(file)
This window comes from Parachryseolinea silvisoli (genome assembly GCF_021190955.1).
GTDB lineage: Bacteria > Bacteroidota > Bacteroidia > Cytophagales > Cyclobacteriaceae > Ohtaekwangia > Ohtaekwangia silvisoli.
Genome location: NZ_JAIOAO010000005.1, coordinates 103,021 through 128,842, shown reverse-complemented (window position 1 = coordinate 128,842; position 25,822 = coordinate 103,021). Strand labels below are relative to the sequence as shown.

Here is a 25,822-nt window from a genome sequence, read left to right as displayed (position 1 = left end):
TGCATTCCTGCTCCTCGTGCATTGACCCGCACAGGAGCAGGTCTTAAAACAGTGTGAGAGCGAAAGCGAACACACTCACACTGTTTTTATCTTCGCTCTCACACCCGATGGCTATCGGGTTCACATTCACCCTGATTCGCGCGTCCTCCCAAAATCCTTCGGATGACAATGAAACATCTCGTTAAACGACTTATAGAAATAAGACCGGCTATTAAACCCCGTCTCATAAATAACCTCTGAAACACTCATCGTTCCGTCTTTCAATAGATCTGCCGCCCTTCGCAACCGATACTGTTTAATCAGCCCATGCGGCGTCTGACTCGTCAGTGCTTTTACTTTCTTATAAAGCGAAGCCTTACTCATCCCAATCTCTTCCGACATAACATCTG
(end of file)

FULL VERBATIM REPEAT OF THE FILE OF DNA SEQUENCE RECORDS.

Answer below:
This window comes from Parachryseolinea silvisoli (genome assembly GCF_021190955.1).
GTDB lineage: Bacteria > Bacteroidota > Bacteroidia > Cytophagales > Cyclobacteriaceae > Ohtaekwangia > Ohtaekwangia silvisoli.
Genome location: NZ_JAIOAO010000005.1, coordinates 103,021 through 128,842, shown reverse-complemented (window position 1 = coordinate 128,842; position 25,822 = coordinate 103,021). Strand labels below are relative to the sequence as shown.

Here is a 25,822-nt window from a genome sequence, read left to right as displayed (position 1 = left end):
TGCATTCCTGCTCCTCGTGCATTGACCCGCACAGGAGCAGGTCTTAAAACAGTGTGAGAGCGAAAGCGAACACACTCACACTGTTTTTATCTTCGCTCTCACACCCGATGGCTATCGGGTTCACATTCACCCTGATTCGCGCGTCCTCCCAAAATCCTTCGGATGACAATGAAACATCTCGTTAAACGACTTATAGAAATAAGACCGGCTATTAAACCCCGTCTCATAAATAACCTCTGAAACACTCATCGTTCCGTCTTTCAATAGATCTGCCGCCCTTCGCAACCGATACTGTTTAATCAGCCCATGCGGCGTCTGACTCGTCAGTGCTTTTACTTTCTTATAAAGCGAAGCCTTACTCATCCCAATCTCTTCCGACATAACATCTG